Stories like that of Christian Axavier Lovehall, who spoke about “passing” as a transsexual male for the first time.
“Being seen as the gender you are, for many transgender people, is an important thing,” Lovehall says in his story. “In my case, it was when the ‘shes’ were replaced with ‘hes.’ But I never really felt that I passed until one night in South Philly.”
Lovehall describes walking home after buying chicken wings and fries at a local shop, when a police wagon pulled on to the sidewalk in front of him.
As Lovehall describes it: “Two cops get out. I ask them, ‘Why am I being stopped?’ I was told I was being stopped because I was jaywalking. That was very strange to me, because everybody in Philadelphia jaywalks. It’s usually how you can tell the Philadelphians from the tourists. … After he told me that, they pushed me down to the ground, put handcuffs on me. … They throw me in the wagon, close the door. It smells like urine, feces, vomit, blood. I’m in there for 30 minutes. When they open the door, they let me out, they uncuff me. They give me three tickets, totaling $360. One for jaywalking, one for not having an updated address on my ID and one for disorderly conduct because my screams disturbed the neighbors. The police then gave me my food back. By then it was cold and I had lost the appetite. But that night I knew that I passed as a black man. I knew also that to protect and serve didn’t necessarily apply to someone who looked like me.”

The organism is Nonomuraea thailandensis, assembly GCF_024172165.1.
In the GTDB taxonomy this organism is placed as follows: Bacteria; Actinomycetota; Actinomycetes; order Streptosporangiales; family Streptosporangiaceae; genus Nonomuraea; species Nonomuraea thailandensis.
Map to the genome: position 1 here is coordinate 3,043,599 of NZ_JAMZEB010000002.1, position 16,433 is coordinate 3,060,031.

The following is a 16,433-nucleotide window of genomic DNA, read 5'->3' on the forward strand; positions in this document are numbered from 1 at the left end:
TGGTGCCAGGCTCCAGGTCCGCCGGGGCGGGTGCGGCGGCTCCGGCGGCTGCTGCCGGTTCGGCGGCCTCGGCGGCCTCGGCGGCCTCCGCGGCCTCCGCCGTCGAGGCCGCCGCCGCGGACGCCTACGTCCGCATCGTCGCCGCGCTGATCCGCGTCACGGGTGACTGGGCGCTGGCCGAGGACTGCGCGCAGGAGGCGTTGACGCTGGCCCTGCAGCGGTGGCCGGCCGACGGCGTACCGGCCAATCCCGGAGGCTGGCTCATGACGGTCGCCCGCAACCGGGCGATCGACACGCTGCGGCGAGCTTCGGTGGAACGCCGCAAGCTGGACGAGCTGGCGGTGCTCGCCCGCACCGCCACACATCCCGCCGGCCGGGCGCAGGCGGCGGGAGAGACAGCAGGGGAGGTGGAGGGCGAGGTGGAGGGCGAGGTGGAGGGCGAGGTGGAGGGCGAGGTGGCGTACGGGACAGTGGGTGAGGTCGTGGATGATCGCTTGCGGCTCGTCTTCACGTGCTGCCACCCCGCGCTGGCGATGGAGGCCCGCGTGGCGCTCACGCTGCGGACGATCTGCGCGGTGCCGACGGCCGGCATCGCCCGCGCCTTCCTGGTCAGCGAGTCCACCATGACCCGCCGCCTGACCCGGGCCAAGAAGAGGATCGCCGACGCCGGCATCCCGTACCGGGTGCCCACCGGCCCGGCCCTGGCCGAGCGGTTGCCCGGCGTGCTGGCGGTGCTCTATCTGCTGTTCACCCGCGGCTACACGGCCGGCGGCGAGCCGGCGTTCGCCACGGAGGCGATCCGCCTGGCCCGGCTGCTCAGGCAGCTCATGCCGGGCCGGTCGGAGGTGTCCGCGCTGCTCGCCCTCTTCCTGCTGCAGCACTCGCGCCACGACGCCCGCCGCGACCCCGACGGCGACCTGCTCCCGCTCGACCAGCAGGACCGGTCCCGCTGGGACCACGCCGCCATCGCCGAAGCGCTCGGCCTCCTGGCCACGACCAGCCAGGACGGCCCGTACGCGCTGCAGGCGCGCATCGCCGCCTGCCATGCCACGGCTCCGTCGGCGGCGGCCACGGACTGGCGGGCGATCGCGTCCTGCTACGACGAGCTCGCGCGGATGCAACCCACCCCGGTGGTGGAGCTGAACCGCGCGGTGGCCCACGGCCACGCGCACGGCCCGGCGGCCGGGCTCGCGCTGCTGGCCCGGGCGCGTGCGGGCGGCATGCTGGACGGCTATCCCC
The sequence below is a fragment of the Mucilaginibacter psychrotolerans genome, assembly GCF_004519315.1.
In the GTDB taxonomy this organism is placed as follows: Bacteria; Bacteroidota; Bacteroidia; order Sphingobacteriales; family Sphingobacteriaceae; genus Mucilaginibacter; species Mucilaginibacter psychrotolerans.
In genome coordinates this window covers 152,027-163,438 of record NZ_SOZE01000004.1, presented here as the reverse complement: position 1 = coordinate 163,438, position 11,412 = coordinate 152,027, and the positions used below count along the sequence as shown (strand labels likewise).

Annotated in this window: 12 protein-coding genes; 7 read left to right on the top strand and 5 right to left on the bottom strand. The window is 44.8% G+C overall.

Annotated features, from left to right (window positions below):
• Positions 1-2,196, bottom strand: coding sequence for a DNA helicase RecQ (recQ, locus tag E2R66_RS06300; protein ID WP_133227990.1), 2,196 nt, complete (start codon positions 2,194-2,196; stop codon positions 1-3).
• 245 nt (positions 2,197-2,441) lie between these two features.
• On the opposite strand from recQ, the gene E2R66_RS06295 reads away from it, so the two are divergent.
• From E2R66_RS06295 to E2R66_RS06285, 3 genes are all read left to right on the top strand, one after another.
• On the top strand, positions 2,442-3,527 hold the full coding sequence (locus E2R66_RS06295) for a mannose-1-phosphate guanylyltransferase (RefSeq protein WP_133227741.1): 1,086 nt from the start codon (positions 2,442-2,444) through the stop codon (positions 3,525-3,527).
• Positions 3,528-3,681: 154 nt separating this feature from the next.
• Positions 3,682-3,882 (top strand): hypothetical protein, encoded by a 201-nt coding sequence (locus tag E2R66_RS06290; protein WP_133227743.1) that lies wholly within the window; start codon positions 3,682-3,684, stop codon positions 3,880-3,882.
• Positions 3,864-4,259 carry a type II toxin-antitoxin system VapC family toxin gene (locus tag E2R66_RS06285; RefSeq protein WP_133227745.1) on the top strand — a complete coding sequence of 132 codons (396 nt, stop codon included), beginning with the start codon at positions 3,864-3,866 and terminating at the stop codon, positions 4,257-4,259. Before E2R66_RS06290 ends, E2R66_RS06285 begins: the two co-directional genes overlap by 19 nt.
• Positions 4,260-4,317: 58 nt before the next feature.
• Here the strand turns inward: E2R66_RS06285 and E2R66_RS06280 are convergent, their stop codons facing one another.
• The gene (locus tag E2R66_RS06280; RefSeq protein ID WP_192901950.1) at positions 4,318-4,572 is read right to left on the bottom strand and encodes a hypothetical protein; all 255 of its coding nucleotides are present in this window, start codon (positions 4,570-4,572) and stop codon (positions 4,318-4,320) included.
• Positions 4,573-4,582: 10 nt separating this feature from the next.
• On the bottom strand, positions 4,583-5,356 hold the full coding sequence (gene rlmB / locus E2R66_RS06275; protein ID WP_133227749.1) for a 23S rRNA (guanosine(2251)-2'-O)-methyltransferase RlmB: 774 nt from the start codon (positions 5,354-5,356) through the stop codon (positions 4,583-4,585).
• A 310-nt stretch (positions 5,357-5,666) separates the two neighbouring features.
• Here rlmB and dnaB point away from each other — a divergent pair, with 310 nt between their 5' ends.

Another storyteller, Raheem Brock, former defensive end for the Indianapolis Colts, talked about the role football played in exiting poverty.
“(In) high school, people tell you if you’re not getting straight As and Bs, you’re not going to college. So that was beat into my head so much that I just started working at McDonald’s and thinking that’s where I’m gonna be at. … Then I just started putting in the extra work (in football), and I didn’t want to listen to what people told me … I would walk from Germantown to North Philly to work out and train with my friend over the summer. Nobody told me to do it, but I had dreams, I had goals I wanted to achieve.”
Spotlighting stories of resilience isn’t new for First Person Arts. The organization hosts twice-monthly story slams, where audience members share five minute-stories on a particular theme and compete for a $100 prize. At those slams, Brunson says, “There’s no question, at least one storyteller is talking about some kind of trauma or difficulty they overcame.”
Hearing such stories directly from those who experienced them allows for connections that are harder to achieve via news. “People buy each other drinks afterward, or walk over and say, ‘I know where you’re coming from,’ ” says Brunson. It’s a testament to the “deep, deep connection that you can make with a stranger.”
That possibility is at the heart the “BEyond Expectations” series.
“There’s so much mystery around people that don’t look like us or talk like us,” says Brunson. “We have to shatter the myths and mystery and get down to what makes us all human.”
The organization is thinking about the possibility of a tour beyond Philadelphia, according to Brunson. “[We want to] continue amplifying this voice.”
Podcasts of the “BEyond Expectations stories from July can be found on the First Person Arts website. Videos of the performances can seen on YouTube.